The Board of Directors of the African Development Bank Group (AfDB) on Wednesday, January 28, 2014 approved Guinea Bissau’s Country Strategy Paper (CSP) for 2015-2019. The document provides a framework for the Bank’s post-crisis support to the country.
The framework is expected to help consolidate State foundations and economic fundamentals. It will also accelerate the establishment of vital infrastructure for inclusive growth, and provide the country with knowledge-building support.
The CSP follows Guinea-Bissau’s return to constitutional order following legislative and presidential elections held in April and May 2014, respectively. The country’s economic situation deteriorated due to political turmoil including a military coup in 2012.
Thus, the CSP is anchored on two pillars: i) strengthening governance and State foundations; and (ii) development of infrastructure that will foster inclusive growth.
The pillars identify drivers of fragility for a post-conflict country in dire need of state rebuilding, basic infrastructure, and reform of the army. They underscore the importance of a strong justice system in order to build the foundations of inclusive growth.
Papers presented to the Board show that the country’s underlying fragility and the ensuing political instability have resulted in a significant decline in economic growth in recent years. The GDP growth dropped from 5.3% in 2011 to negative 1.5% in 2012. In addition, general living conditions have also deteriorated, especially among women and vulnerable segments of the population. Social services including health and education have been hardest hit.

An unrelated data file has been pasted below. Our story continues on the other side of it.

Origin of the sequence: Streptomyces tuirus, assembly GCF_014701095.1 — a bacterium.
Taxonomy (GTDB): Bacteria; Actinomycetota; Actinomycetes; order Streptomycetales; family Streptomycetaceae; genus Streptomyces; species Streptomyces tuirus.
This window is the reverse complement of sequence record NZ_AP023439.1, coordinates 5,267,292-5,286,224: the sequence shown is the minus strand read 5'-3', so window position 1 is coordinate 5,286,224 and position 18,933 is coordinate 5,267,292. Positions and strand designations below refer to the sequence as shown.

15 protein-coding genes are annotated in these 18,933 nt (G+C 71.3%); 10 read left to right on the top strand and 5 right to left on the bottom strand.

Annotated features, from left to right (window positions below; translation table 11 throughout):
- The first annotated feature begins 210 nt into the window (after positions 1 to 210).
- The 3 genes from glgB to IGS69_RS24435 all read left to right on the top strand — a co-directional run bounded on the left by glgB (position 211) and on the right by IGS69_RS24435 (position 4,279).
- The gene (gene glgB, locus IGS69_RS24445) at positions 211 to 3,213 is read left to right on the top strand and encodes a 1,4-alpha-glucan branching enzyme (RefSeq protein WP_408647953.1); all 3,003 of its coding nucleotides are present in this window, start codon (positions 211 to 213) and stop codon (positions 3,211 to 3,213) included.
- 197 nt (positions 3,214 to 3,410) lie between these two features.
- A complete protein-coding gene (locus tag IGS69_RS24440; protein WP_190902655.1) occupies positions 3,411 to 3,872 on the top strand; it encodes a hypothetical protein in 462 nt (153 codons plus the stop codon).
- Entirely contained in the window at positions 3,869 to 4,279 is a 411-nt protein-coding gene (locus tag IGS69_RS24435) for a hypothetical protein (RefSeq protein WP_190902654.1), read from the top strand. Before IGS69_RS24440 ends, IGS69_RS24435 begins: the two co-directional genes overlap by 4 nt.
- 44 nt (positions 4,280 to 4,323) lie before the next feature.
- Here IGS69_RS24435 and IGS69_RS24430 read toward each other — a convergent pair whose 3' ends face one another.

The CSP aims at improving the situation by strengthening the rule of law and providing the population with the necessary infrastructure. Consequently, this will create the requisite momentum to build economic and socio-ecological resilience, strengthen public administration and restore basic social services.
The Bank will focus its support on four critical aspects: (i) Regional integration, in particular, the revitalization of regional partnerships that the country can depend on to safeguard transition and build institutional resilience; (ii) Increased involvement of non-state actors, especially the private sector which provides an opportunity to build resilience and reduce fragility; (iii) Coordination of the operations of donors and partners in order to increase transformational operations; and (iv) Dialogue on government policies in order to mainstream fragility effectively.